The LSE IDEAS Visiting Fellowship for researchers from the Jagiellonian University's Faculty of International and Political Studies (FIPS) is a non-stipendiary research position available for one LSE term lasting a total of three to four months in the Fall semester of a given academic year. The visiting fellow is expected to complete a piece of research work or ongoing research during their fellowship and produce a Strategic Update for LSE IDEAS either during or up to six months after their stay in or, in the case of pandemic-related restrictions, affiliation with London.
The visiting fellowship is administered by LSE IDEAS’ Central and South-East Europe Programme, but the focus of the visiting fellow’s research may fall within any area of LSE IDEAS’ projects and output.
Central and Eastern Europe: A Theatre of Great-Power Rivalry
“We are in a very, very grave period in the world”, Henry Kissinger warned us a few years ago. Today, this statement still resonates as the global order enters into a time of transition. Central and Eastern Europe is greatly affected by this very process of change, which in turn influences European affairs in an unprecedented way. New political and social phenomena have emerged in the region, such as the decline of approval for liberal values and the rise of illiberal democracy. Similarly, the region remains an area of competition among the great powers, with Russia’s continuous efforts to undermine European integration wreaking havoc on political stability, increasing the need for a reconsideration of Western powers’ role in the region.
This project aims to investigate the idea of a reinforcement of the US-German alliance and the potential repercussions for the region. Research will focus on the possibility of the Americans passing the responsibility for the region to Germany, to become a stabilising force in the area. It will also answer the question of whether the Biden administration is able to consolidate Central and Eastern Europe again into a united pro-US alliance, and how US disengagement in this region may affect their relations with competing powers. This project will investigate the case studies of Poland, Hungary and Romania in the context of great-power competition, so as to analyse possible political scenarios for the region.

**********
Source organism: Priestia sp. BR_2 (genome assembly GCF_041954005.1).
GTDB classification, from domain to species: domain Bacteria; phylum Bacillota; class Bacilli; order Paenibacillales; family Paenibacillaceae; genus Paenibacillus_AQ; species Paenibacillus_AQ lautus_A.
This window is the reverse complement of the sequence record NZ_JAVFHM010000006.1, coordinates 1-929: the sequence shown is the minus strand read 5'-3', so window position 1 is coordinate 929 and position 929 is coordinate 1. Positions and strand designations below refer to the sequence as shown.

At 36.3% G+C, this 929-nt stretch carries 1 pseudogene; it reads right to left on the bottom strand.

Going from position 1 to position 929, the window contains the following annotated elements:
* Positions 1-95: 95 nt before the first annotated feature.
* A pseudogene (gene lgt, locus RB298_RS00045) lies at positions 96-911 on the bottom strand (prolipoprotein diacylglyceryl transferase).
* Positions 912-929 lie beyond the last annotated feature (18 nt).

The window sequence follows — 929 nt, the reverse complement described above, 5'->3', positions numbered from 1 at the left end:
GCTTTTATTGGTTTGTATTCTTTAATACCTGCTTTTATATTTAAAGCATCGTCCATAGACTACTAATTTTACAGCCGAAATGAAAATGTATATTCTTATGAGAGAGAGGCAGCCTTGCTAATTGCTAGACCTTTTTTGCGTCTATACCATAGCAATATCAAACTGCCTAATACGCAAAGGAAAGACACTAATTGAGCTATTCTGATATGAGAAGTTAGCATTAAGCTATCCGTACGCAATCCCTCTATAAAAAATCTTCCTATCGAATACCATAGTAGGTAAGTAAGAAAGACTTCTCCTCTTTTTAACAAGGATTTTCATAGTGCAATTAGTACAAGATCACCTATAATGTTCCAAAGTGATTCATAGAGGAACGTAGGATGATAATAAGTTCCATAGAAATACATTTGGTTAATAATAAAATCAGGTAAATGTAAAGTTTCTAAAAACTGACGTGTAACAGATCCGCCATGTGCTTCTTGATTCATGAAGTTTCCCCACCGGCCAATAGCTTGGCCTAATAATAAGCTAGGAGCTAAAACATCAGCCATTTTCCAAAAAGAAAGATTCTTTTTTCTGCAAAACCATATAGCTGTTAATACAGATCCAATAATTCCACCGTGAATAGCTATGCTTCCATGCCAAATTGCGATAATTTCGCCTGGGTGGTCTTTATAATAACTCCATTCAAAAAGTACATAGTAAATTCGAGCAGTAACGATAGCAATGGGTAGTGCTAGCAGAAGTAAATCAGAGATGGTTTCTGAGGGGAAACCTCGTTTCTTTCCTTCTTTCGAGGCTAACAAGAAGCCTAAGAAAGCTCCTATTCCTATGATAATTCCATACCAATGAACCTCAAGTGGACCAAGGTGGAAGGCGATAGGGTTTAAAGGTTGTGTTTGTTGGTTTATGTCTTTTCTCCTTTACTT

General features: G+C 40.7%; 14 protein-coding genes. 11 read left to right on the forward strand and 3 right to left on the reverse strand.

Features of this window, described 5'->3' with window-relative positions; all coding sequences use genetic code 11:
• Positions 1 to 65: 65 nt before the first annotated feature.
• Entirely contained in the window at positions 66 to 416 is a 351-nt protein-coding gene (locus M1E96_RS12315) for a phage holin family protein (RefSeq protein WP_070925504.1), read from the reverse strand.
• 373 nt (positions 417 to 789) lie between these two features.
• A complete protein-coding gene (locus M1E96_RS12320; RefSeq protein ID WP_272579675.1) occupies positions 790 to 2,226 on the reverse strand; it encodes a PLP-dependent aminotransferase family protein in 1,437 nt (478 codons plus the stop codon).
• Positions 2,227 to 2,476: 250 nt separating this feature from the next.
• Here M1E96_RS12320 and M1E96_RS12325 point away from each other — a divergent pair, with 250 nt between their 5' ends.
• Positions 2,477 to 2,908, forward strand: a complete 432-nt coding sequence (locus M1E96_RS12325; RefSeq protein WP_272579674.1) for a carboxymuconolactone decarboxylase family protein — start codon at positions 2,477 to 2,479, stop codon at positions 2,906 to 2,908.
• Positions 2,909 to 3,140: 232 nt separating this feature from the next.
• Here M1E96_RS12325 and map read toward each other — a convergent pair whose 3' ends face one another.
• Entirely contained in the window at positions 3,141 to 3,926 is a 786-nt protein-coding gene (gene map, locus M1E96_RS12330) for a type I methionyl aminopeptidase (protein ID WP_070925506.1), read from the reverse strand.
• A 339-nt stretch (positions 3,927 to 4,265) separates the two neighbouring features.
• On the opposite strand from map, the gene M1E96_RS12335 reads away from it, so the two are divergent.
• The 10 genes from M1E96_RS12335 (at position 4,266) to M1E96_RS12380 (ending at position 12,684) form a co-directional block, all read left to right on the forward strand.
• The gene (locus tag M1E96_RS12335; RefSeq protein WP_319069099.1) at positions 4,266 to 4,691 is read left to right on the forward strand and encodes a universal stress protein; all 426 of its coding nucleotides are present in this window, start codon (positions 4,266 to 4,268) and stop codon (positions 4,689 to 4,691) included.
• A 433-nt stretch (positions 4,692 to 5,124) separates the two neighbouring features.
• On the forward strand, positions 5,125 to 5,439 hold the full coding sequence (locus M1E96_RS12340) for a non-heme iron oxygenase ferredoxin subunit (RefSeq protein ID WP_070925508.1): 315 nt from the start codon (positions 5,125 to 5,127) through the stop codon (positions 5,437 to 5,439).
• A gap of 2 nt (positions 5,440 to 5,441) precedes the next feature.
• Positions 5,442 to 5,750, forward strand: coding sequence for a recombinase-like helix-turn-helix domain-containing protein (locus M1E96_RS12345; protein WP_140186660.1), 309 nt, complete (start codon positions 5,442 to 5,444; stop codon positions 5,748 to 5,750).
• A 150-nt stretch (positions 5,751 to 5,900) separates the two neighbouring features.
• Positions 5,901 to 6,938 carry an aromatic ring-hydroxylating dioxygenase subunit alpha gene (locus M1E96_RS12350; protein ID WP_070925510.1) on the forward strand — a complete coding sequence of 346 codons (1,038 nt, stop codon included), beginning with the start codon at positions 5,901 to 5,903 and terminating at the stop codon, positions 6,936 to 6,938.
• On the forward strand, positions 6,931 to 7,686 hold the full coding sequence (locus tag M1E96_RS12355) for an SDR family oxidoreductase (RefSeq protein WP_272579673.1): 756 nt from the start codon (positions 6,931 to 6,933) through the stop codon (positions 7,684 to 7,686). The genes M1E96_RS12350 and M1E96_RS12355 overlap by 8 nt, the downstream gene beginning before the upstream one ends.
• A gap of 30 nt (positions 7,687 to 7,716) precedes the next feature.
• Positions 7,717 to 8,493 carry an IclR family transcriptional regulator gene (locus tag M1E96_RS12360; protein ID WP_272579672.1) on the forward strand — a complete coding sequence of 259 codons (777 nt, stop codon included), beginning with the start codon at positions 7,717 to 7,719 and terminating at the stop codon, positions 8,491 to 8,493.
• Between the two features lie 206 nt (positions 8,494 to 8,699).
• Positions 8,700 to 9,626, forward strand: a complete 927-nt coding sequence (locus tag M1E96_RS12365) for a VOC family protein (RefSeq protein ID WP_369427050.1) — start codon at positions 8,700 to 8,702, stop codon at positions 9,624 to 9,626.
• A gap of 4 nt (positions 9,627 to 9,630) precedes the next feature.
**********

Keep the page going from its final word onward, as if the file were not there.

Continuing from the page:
Dr Marcin Fatalski graduated from the Faculty of History at the Jagiellonian University. He holds a Ph.D. in political science from the Jagiellonian University and works there at the Institute of American Studies and Polish Diaspora. His research focuses on the modern history of international relations, US foreign policy, and nation-building/state-building policy. He has lectured at, among others, Radboud University Nijmegen, the University of Barcelona, Roma Tre University, Károli Gáspár University of the Reformed Church in Budapest, and the University of Veliko Tarnovo. He has conducted research in the Central Archives of Modern Records (Archiwum Akt Nowych), the Polish Institute of International Relations, and the Library of the John F. Kennedy Institute in Berlin.